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Gopher Tortoise


Southeastern U.S.

In 2022, the U.S. Fish and Wildlife Service announced its listing decision for the gopher tortoise under the Endangered Species Act. The decision made three determinations:

  1. Listing the gopher tortoise as threatened or endangered throughout its entire range is not warranted.
  2. There are different populations of the gopher tortoise that meet the criteria for “Distinct Population Segments.”
  3. The eastern Distinct Population Segment – which includes Florida, Georgia, South Carolina, and most of Alabama – does not require protection. The western Distinct Population Segment in Western Alabama, Mississippi, and Louisiana will retain its threatened status.

The decision recognizes the important role of private working forests in sustaining the gopher tortoise. Specifically, the decision highlights the importance of collaborative information and data sharing between the USFWS and private working forest owners, facilitated by NAFO’s Wildlife Conservation Initiative through NCASI. The USFWS notes:

“We included the best available data on gopher tortoise observations… observations occur on Member Company lands that are part of the National Council for Air and Stream Improvement and landowners may implement conservation measures including those outlined in the Sustainable Forestry Initiative guidelines. While working to meet a range of objectives, including timber production, many larger private working forests also accomplish conservation within a broad network of collaboration with Federal, State, and local government agencies, universities, and nongovernmental organizations…”

Conserving the gopher tortoise remains a priority for the U.S. Fish and Wildlife Service and the Wildlife Conservation Initiative because of its vital role in our ecosystem. The gopher tortoise is a keystone species, meaning more than 350 other species like snakes, insects, frogs, and even a species of owl depend on their burrows for shelter.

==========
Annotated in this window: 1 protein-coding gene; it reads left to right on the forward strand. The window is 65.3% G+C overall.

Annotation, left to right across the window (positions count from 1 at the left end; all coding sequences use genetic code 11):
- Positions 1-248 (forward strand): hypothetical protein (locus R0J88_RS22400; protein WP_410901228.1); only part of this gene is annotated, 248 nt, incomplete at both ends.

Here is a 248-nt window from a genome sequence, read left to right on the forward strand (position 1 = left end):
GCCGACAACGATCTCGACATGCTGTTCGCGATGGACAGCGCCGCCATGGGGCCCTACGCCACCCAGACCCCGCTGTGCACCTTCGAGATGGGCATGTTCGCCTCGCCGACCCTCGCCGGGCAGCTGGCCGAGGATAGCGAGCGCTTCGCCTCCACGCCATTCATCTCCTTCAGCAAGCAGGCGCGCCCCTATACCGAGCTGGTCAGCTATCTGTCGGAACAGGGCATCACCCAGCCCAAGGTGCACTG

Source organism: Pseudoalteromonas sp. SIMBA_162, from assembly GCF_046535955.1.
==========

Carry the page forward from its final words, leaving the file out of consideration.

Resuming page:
Private forest owners are uniquely positioned to implement conservation measures with the scale that the gopher tortoise needs. How? Active forest management creates the habitat they need to thrive.

The gopher tortoise requires sandy soil, and a diet of leafy plants and grasses to eat. Active and sustainable forest management – the continuous cycle of planting, thinning, harvesting, and replanting trees in working forests across the landscape – creates a mosaic of forest ages, ensuring there are always young, healthy pine forests that provide the open canopy required for sunlight to hit the forest floor to

grow the gopher tortoise’s food.

Private Forest Owners Provide Conservation Solutions for the Gopher Tortoise by:

  • Private working forests, where 90+% of the habitat is located, are home to expanding gopher tortoise populations.
  • State agencies and private forest owners manage gopher tortoise conservation areas across the range. Several of these sites serve as “banks” for the relocation of individual tortoises displaced by development.
  • Foresters work with loggers to mark and protect gopher tortoise burrows. Private forest owners adjust forest management activities to protect active tortoise colonies and burrows.
  • Active forest management aligns with what the gopher tortoise needs.
  •  Working forest owners, foresters, and tortoise experts have worked together to develop best management practices for gopher tortoise conservation.
  • NAFO member companies’ lands are third party certified as sustainably managed. External audits ensure forest owners are demonstrating both performance and commitment to gopher tortoise conservation.
  • Private forest landowners are dedicated to collaboration, granting access to their lands for population inventory and research.
  •  Researchers are using telemetry tracking to monitor movement patterns, studying how gopher tortoise populations interact with and respond to human activity.
  • Private landowners are providing data for ongoing studies to answer questions regarding minimum viable populations and threats to existing populations.

Conservation Success Starts with Keeping Forests Intact

We all have a hand in ensuring conservation of wildlife. When we purchase wood and forest products, we support the sustainable cycle of growing, harvesting and replanting that keeps our forests as forests. Thousands of species call working forests home, and many species thrive in actively managed working forests.